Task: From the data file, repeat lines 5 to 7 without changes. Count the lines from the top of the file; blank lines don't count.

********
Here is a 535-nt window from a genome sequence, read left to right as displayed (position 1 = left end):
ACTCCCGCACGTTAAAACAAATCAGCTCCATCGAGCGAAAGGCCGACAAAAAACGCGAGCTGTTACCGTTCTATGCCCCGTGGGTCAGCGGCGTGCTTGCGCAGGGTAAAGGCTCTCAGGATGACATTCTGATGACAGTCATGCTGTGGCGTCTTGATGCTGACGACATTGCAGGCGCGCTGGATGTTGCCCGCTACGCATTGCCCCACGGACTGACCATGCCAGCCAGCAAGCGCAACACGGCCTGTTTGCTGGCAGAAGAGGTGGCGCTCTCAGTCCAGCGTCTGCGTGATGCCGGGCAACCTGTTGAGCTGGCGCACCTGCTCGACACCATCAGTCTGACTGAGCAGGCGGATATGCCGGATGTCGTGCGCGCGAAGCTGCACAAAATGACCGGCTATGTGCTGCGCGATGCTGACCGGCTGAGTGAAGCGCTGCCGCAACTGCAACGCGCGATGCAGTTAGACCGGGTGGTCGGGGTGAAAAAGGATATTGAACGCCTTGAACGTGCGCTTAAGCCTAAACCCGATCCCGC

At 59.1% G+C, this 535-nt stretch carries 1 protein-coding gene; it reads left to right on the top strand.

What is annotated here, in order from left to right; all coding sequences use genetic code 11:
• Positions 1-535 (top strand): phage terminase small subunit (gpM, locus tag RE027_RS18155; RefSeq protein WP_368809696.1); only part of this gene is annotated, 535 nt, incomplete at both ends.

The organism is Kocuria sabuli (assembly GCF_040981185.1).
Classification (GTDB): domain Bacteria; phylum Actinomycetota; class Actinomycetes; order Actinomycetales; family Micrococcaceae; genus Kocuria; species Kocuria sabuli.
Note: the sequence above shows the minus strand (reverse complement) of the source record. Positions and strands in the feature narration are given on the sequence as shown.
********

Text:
• Positions 1-535 (top strand): phage terminase small subunit (gpM, locus tag RE027_RS18155; RefSeq protein WP_368809696.1); only part of this gene is annotated, 535 nt, incomplete at both ends.

The organism is Kocuria sabuli (assembly GCF_040981185.1).
Classification (GTDB): domain Bacteria; phylum Actinomycetota; class Actinomycetes; order Actinomycetales; family Micrococcaceae; genus Kocuria; species Kocuria sabuli.